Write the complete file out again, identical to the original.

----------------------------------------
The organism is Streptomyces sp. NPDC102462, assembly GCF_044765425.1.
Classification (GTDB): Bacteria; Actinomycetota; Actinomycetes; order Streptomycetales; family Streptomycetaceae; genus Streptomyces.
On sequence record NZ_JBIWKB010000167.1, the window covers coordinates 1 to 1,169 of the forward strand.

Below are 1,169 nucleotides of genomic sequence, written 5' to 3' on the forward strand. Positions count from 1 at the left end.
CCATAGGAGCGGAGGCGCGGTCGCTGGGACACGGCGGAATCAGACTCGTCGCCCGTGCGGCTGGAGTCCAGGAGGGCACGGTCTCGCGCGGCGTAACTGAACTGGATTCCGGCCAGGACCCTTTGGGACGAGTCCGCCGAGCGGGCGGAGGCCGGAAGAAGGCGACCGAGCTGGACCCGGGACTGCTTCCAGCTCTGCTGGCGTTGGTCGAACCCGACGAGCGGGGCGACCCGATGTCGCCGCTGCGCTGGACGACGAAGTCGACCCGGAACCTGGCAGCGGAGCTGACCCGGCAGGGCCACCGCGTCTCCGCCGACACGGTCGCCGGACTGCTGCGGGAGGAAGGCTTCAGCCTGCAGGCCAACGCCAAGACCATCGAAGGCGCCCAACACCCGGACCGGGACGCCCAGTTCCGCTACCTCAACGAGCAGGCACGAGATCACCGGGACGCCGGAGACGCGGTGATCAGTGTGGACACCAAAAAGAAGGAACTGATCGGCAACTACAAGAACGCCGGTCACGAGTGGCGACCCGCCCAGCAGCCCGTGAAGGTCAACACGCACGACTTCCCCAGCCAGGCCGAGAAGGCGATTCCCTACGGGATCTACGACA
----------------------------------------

The organism is Streptomyces sp. NPDC102462, assembly GCF_044765425.1.
Classification (GTDB): Bacteria; Actinomycetota; Actinomycetes; order Streptomycetales; family Streptomycetaceae; genus Streptomyces.
On sequence record NZ_JBIWKB010000167.1, the window covers coordinates 1 to 1,169 of the forward strand.

Below are 1,169 nucleotides of genomic sequence, written 5' to 3' on the forward strand. Positions count from 1 at the left end.
CCATAGGAGCGGAGGCGCGGTCGCTGGGACACGGCGGAATCAGACTCGTCGCCCGTGCGGCTGGAGTCCAGGAGGGCACGGTCTCGCGCGGCGTAACTGAACTGGATTCCGGCCAGGACCCTTTGGGACGAGTCCGCCGAGCGGGCGGAGGCCGGAAGAAGGCGACCGAGCTGGACCCGGGACTGCTTCCAGCTCTGCTGGCGTTGGTCGAACCCGACGAGCGGGGCGACCCGATGTCGCCGCTGCGCTGGACGACGAAGTCGACCCGGAACCTGGCAGCGGAGCTGACCCGGCAGGGCCACCGCGTCTCCGCCGACACGGTCGCCGGACTGCTGCGGGAGGAAGGCTTCAGCCTGCAGGCCAACGCCAAGACCATCGAAGGCGCCCAACACCCGGACCGGGACGCCCAGTTCCGCTACCTCAACGAGCAGGCACGAGATCACCGGGACGCCGGAGACGCGGTGATCAGTGTGGACACCAAAAAGAAGGAACTGATCGGCAACTACAAGAACGCCGGTCACGAGTGGCGACCCGCCCAGCAGCCCGTGAAGGTCAACACGCACGACTTCCCCAGCCAGGCCGAGAAGGCGATTCCCTACGGGATCTACGACA